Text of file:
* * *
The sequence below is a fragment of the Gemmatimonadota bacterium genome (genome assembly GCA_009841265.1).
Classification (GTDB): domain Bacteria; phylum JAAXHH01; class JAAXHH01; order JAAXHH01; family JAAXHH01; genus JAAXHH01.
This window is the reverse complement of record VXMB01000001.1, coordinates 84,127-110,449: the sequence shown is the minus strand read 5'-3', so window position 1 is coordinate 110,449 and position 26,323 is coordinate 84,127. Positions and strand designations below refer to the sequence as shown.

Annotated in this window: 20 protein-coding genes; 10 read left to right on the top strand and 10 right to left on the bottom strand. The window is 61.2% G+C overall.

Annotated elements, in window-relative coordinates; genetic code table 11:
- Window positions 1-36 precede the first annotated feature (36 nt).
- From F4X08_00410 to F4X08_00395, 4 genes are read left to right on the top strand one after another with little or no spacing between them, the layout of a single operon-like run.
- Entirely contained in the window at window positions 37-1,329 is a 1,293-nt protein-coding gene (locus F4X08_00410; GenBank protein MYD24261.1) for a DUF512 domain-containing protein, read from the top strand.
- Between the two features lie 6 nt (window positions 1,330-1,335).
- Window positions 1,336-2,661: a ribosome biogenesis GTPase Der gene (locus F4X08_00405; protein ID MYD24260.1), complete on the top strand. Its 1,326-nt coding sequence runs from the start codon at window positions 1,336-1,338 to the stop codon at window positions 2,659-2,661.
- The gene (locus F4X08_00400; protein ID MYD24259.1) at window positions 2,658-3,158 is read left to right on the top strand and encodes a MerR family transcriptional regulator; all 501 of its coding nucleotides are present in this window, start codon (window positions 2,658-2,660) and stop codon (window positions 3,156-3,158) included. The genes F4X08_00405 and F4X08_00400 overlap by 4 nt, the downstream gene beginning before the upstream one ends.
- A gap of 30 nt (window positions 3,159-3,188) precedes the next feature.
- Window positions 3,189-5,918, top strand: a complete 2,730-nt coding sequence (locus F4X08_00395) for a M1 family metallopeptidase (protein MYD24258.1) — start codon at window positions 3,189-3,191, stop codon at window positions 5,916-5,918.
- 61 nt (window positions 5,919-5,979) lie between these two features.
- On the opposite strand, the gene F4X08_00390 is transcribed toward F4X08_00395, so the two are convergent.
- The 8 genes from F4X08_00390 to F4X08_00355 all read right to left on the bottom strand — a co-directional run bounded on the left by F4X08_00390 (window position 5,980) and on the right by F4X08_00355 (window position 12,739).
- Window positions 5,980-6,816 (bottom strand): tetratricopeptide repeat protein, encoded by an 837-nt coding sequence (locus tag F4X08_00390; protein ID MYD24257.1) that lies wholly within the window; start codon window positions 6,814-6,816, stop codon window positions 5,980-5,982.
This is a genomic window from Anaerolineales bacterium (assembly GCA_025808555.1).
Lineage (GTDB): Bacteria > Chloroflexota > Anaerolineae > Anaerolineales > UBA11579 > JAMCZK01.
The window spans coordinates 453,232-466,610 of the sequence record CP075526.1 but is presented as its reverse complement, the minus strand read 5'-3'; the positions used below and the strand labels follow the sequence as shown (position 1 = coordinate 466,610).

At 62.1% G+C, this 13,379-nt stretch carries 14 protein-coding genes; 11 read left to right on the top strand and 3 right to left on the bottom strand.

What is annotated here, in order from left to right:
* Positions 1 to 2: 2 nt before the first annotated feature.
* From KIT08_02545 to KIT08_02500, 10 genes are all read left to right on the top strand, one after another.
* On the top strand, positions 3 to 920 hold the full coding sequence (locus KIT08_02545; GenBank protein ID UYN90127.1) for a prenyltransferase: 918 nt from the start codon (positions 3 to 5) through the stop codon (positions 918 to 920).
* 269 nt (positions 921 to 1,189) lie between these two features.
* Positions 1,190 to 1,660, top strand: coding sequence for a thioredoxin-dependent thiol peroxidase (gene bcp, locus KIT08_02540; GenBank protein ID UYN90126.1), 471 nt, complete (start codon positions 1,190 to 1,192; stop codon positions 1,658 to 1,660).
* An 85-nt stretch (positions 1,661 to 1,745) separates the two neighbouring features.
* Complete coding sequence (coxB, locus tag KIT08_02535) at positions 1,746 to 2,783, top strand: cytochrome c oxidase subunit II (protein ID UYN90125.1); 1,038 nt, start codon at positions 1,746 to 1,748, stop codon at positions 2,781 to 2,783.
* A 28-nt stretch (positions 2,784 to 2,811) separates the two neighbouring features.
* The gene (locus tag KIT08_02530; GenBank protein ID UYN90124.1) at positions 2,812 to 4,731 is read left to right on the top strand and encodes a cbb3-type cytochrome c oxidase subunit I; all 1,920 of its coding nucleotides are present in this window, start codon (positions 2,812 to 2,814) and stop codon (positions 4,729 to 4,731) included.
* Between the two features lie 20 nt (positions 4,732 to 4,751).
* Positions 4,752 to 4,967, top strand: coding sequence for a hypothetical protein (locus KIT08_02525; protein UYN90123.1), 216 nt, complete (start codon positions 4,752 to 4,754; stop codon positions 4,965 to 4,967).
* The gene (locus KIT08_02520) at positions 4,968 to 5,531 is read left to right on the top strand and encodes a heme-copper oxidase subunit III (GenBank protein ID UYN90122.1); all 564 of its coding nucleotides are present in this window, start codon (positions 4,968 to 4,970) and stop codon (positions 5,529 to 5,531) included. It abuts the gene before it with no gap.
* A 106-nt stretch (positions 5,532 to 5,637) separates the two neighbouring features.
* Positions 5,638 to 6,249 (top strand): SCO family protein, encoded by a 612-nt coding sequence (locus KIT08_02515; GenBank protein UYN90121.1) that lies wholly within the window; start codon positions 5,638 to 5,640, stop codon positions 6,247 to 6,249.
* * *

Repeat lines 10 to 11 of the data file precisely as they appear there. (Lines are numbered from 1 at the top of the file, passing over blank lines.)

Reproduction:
- Window positions 1,336-2,661: a ribosome biogenesis GTPase Der gene (locus F4X08_00405; protein ID MYD24260.1), complete on the top strand. Its 1,326-nt coding sequence runs from the start codon at window positions 1,336-1,338 to the stop codon at window positions 2,659-2,661.
- The gene (locus F4X08_00400; protein ID MYD24259.1) at window positions 2,658-3,158 is read left to right on the top strand and encodes a MerR family transcriptional regulator; all 501 of its coding nucleotides are present in this window, start codon (window positions 2,658-2,660) and stop codon (window positions 3,156-3,158) included. The genes F4X08_00405 and F4X08_00400 overlap by 4 nt, the downstream gene beginning before the upstream one ends.